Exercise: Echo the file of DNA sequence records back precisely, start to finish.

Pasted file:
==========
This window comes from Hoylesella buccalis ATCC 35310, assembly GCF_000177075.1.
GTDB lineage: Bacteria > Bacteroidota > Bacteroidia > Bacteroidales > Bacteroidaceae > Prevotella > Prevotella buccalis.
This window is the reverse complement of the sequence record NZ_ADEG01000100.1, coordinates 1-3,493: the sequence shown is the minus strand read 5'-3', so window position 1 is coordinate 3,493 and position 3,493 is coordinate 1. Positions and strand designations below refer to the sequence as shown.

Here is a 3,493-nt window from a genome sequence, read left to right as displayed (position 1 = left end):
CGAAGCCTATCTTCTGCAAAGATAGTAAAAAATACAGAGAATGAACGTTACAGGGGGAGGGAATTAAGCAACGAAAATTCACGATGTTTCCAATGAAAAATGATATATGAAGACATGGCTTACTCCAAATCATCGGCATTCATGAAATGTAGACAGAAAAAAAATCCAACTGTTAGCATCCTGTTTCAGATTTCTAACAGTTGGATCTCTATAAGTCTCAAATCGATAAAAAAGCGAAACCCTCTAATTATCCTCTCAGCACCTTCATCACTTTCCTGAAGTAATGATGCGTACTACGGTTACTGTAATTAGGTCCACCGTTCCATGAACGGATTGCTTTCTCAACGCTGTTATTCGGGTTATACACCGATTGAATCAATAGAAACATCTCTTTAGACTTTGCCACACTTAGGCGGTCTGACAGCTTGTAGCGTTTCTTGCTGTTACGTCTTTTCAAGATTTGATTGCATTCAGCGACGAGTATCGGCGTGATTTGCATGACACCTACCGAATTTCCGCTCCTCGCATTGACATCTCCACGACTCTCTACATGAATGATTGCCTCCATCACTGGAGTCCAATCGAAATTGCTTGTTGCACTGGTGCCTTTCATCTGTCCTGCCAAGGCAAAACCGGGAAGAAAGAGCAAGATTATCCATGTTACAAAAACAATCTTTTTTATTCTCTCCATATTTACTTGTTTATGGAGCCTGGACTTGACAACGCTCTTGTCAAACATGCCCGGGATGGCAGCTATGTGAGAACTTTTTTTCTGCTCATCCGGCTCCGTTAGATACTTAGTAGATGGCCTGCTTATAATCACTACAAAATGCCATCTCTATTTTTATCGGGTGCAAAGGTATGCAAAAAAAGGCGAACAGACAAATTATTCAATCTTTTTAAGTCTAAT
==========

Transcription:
This window comes from Hoylesella buccalis ATCC 35310, assembly GCF_000177075.1.
GTDB lineage: Bacteria > Bacteroidota > Bacteroidia > Bacteroidales > Bacteroidaceae > Prevotella > Prevotella buccalis.
This window is the reverse complement of the sequence record NZ_ADEG01000100.1, coordinates 1-3,493: the sequence shown is the minus strand read 5'-3', so window position 1 is coordinate 3,493 and position 3,493 is coordinate 1. Positions and strand designations below refer to the sequence as shown.

Here is a 3,493-nt window from a genome sequence, read left to right as displayed (position 1 = left end):
CGAAGCCTATCTTCTGCAAAGATAGTAAAAAATACAGAGAATGAACGTTACAGGGGGAGGGAATTAAGCAACGAAAATTCACGATGTTTCCAATGAAAAATGATATATGAAGACATGGCTTACTCCAAATCATCGGCATTCATGAAATGTAGACAGAAAAAAAATCCAACTGTTAGCATCCTGTTTCAGATTTCTAACAGTTGGATCTCTATAAGTCTCAAATCGATAAAAAAGCGAAACCCTCTAATTATCCTCTCAGCACCTTCATCACTTTCCTGAAGTAATGATGCGTACTACGGTTACTGTAATTAGGTCCACCGTTCCATGAACGGATTGCTTTCTCAACGCTGTTATTCGGGTTATACACCGATTGAATCAATAGAAACATCTCTTTAGACTTTGCCACACTTAGGCGGTCTGACAGCTTGTAGCGTTTCTTGCTGTTACGTCTTTTCAAGATTTGATTGCATTCAGCGACGAGTATCGGCGTGATTTGCATGACACCTACCGAATTTCCGCTCCTCGCATTGACATCTCCACGACTCTCTACATGAATGATTGCCTCCATCACTGGAGTCCAATCGAAATTGCTTGTTGCACTGGTGCCTTTCATCTGTCCTGCCAAGGCAAAACCGGGAAGAAAGAGCAAGATTATCCATGTTACAAAAACAATCTTTTTTATTCTCTCCATATTTACTTGTTTATGGAGCCTGGACTTGACAACGCTCTTGTCAAACATGCCCGGGATGGCAGCTATGTGAGAACTTTTTTTCTGCTCATCCGGCTCCGTTAGATACTTAGTAGATGGCCTGCTTATAATCACTACAAAATGCCATCTCTATTTTTATCGGGTGCAAAGGTATGCAAAAAAAGGCGAACAGACAAATTATTCAATCTTTTTAAGTCTAAT